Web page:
The low-cost kit lenses you get with digital SLRs or compact system cameras don’t have much of a reputation, but is that fair? They might be cheap, they might be light, they might not have earth-shattering specifications, but they do have some qualities and advantages that are all too easily overlooked.
In their latest guest blog post the photo management experts at Photoventure counted eight reasons why cheap kit lenses are the perfect lens.
Benefits of Cheap Kit Lenses: 01. Four classic focal lengths in one
Your camera’s kit lens might not seem particularly versatile or exciting compare to the more exotic lenses out there, but it covers the four ‘classic’ focal lengths most used by old-school photographers.
It can act as a classic 28mm wideangle lens, the 35mm moderate wide-angle favoured by documentary and street photographers and the 50mm ‘standard’ lens that used to be fitted to all 35mm film SLRs.
And at the long end of the zoom range you get the perfect ‘portrait’ focal length of 85mm.
Kit lenses don’t offer the same maximum aperture as individual prime lenses, but it’s still like getting four lenses in one!
Benefits of Cheap Kit Lenses: 02. Lighter and smaller
The regular 18-55mm kit lens supplied with most D-SLRs and compact system cameras might seem the low rent option, but it’s also low weight!
The Canon 18-55mm f/3.5-5.6 kit lens is 70mm long and weighs just 200g. The pro-spec Canon 17-55mm f/2.8, however, is 110.6mm long and weighs a massive 645g.
That could be a real pain in then neck – literally – if you’re carrying the camera on you shoulder all day, and it’s enough to seriously mess with the balance of Canon’s smaller DSLR bodies.
It’s the same story with Nikon’s low-cost 18-55mm f/3.5-5.6 kit lens versus its high-end 17-55mm f/2.8 lens.
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Benefits of Cheap Kit Lenses: 03. Cheaper filters
Lens filters are still really useful, even in the digital age, but the bigger the size, the more they cost.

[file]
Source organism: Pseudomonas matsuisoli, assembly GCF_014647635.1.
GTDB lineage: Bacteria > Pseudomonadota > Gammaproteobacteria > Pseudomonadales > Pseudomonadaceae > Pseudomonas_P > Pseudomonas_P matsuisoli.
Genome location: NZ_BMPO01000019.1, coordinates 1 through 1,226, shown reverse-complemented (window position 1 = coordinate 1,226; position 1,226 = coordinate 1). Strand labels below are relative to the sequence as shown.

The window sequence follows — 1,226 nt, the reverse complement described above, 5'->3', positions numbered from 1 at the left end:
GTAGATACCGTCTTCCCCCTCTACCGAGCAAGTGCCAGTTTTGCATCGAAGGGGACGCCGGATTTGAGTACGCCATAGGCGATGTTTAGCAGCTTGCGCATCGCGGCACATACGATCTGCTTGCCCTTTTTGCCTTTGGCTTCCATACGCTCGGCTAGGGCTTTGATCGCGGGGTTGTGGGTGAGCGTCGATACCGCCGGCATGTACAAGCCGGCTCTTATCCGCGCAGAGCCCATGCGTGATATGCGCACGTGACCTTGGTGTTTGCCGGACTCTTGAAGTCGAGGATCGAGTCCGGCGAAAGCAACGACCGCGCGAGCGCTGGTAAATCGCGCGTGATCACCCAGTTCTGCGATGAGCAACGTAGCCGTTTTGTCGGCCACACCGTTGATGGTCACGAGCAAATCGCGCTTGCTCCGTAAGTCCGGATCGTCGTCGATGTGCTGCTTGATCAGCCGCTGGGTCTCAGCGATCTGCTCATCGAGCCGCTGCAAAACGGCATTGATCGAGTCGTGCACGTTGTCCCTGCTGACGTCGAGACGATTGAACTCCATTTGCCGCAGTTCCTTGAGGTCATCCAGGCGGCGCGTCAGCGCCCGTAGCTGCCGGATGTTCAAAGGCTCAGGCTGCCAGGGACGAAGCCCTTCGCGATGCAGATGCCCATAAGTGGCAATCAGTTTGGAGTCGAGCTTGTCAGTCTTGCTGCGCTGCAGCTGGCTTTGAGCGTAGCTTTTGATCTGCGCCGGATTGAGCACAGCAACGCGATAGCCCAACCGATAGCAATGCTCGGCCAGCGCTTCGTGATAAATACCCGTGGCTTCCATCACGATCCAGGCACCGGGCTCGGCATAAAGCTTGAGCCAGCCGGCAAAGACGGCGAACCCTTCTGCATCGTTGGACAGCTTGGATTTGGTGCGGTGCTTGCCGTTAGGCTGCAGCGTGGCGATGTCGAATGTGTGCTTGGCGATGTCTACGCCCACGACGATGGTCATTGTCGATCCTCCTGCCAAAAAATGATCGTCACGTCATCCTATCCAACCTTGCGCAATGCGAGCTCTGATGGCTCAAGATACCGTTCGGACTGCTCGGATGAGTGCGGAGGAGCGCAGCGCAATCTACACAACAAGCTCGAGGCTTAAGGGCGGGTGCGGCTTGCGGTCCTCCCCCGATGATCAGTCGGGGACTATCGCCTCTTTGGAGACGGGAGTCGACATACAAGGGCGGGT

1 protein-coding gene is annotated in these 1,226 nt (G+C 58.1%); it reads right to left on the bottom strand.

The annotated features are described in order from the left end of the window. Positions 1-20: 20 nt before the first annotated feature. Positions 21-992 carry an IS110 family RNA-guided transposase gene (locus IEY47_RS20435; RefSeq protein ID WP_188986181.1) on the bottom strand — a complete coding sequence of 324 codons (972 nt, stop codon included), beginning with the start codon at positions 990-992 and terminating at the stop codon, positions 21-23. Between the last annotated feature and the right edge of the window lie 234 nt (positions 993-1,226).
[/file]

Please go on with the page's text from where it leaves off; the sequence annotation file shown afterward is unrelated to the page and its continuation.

Basic kit lenses have smaller filter rings than super-zooms or pro-quality fixed-aperture zooms, so you could save money in ways you never expected.
A Hoya Pro1 circular polariser costs £60/$58 in the smaller kit lens size but £110/$100 in the 77mm fitting needed for the f/2.8 Canon and Nikon pro lenses above.
Be aware that there is one drawback to kit lenses with filters, however – many kit lenses have front elements which rotate as the lens focuses.
It saves money but it makes it harder to use filters which need to be rotated to specific angles.
Benefits of Cheap Kit Lenses: 04. Close focus capability
Kit lenses are designed to be as versatile as possible and may be better than you think in areas you hadn’t expected – namely close-focusing capability.
Both the Canon and Nikon kit lenses mentioned above focus considerably closer than their professional equivalents.
The Nikon 18-55mm f/3.5-5.6 has a minimum focus distance of 0.28m and the Canon 18-55mm f/3.5-5.6 can focus right down to 0.25m.
The minimum focus distance doesn’t change as you zoom, so the trick is to use the maximum zoom setting for close-ups to make objects as big as possible.
Neither kit lens will give you true macro capability, but both are capable of filling the frame with surprisingly small objects.
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